Level 2 insight came with designs employing step-up transformers, especially the Art Audio Vinyl Reference and the Audio Note Japan M-77 pre-amp.
ART Audio Vinyl Ref
Now we heard new elements—timbral flow and dynamic continuousness—that are not part of the objectivist definition. Continuousness is the key word here—I'm convinced it's essential. While some of the cognoscenti are beginning to talk more about this in the audio press, step-ups remain unpopular, because they typically fall short on many of the objectivist criteria.
Level 3 insight is now. As I write this review, I'm listening to the Ypsilon VPS 100 phono stage, and the missing ingredient has made its appearance—the drama is there. The VPS puts it all together.
HD vs. TV
It took the VPS to put the ASR in perspective. I was happy with the ASR 'cause it's definitely in the big leagues. But I got news for ya: There's a whole other strata of info out there, beyond the chair scrapes, the page turning and the players breathing. What is really stunning is the amount of important low-level stuff the VPS brings forth. Things like the modulation in sound caused by the friction of the bow grabbing the string. Like the micro details that support the impression of a human being making music.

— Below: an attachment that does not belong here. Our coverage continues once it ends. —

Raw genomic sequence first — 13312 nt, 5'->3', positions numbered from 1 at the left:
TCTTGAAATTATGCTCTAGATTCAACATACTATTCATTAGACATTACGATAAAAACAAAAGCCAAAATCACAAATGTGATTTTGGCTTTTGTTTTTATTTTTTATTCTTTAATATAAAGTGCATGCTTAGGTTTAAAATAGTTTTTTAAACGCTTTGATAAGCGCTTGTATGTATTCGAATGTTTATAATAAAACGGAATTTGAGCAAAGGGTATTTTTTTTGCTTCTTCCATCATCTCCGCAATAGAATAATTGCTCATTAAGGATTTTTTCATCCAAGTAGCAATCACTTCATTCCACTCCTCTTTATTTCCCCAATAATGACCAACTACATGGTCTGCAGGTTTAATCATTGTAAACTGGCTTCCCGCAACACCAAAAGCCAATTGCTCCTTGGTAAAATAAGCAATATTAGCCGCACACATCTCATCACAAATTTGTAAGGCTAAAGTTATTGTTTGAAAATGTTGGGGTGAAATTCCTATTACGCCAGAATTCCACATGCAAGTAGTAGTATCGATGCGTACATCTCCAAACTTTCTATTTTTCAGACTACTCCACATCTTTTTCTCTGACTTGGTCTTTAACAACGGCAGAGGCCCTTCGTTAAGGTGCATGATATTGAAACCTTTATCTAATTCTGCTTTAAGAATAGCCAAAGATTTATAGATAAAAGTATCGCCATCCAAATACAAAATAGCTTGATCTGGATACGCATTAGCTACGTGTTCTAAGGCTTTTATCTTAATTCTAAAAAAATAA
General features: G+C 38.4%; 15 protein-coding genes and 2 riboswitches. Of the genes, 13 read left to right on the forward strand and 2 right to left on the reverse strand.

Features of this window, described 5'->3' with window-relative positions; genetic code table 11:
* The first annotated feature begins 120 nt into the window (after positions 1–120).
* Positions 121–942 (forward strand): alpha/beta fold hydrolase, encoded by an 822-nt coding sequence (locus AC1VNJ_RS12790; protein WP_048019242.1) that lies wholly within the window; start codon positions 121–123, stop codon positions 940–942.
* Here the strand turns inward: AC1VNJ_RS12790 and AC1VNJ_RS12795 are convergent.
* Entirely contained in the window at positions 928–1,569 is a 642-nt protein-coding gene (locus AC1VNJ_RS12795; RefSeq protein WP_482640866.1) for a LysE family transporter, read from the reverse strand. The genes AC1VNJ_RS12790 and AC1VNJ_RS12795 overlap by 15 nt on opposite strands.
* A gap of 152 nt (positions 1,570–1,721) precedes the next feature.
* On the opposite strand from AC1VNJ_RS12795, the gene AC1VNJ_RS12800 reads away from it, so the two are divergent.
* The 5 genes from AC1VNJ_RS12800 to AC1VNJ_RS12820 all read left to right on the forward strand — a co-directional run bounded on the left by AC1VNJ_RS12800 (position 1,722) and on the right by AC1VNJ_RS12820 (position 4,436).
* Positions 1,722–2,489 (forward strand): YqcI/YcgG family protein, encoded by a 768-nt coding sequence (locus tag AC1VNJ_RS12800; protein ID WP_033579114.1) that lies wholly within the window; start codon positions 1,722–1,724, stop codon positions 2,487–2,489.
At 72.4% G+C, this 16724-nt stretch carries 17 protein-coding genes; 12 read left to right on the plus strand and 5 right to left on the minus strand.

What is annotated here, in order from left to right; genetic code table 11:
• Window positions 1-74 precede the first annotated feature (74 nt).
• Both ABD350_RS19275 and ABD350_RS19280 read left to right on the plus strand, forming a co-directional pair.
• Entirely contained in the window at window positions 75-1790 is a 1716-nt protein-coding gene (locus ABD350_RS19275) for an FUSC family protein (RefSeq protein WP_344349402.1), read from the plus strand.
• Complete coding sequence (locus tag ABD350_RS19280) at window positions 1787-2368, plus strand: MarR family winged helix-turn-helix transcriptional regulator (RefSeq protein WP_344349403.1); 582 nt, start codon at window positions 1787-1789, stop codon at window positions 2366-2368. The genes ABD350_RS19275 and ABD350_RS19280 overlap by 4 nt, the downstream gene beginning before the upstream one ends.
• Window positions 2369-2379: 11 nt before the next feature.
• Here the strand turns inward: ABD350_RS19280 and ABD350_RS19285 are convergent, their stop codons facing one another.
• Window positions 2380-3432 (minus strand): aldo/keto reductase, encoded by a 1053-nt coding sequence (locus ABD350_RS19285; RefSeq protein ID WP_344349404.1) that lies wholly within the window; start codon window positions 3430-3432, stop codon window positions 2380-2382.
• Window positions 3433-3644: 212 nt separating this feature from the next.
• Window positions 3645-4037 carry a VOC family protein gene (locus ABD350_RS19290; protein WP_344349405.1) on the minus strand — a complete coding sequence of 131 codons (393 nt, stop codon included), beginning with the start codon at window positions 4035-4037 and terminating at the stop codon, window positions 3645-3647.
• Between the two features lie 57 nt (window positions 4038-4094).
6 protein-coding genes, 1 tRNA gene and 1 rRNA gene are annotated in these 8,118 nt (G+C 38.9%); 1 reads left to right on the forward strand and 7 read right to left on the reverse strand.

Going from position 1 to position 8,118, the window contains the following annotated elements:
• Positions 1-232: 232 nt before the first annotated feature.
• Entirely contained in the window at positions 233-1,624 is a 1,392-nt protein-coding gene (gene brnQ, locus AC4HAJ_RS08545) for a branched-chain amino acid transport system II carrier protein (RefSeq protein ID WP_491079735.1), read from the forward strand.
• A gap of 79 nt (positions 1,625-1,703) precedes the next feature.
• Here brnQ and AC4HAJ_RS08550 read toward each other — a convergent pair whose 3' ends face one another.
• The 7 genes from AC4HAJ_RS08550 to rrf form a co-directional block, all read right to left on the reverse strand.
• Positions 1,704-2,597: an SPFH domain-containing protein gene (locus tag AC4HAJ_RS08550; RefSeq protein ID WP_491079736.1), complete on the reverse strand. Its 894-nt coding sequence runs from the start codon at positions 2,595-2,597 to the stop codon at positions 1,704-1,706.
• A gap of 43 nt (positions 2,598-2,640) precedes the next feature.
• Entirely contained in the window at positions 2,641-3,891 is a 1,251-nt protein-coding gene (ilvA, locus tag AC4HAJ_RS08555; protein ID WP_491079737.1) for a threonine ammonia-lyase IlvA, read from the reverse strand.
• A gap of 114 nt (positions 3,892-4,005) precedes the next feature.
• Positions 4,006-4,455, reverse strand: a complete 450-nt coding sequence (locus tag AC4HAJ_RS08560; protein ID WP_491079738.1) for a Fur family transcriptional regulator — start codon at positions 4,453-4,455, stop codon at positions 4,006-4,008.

Beyond the quantity of this material is the incredible timbral fidelity that the ASR doesn't even hint at. (Note: my ASR is the 2008 model, not the current one.) How the VPS resolves timbre is like alchemy—now we're in the exalted realm of the ANJ M-77, where you never need ask what instrument is playing. Few components attain this level of fidelity.
If I wanted to leave my panel slack-jawed, I would put on Tchaikovsky: Manfred Symphony, with Andre Previn and the London Symphony Orchestra, a splendid limited edition Alto reissue of EMI ASD 3018. Those silky strings—never heard that before. The beauty of those woodwinds! Those massive dynamic swings! And every instrument is properly sized and exactly where it should be on the stage.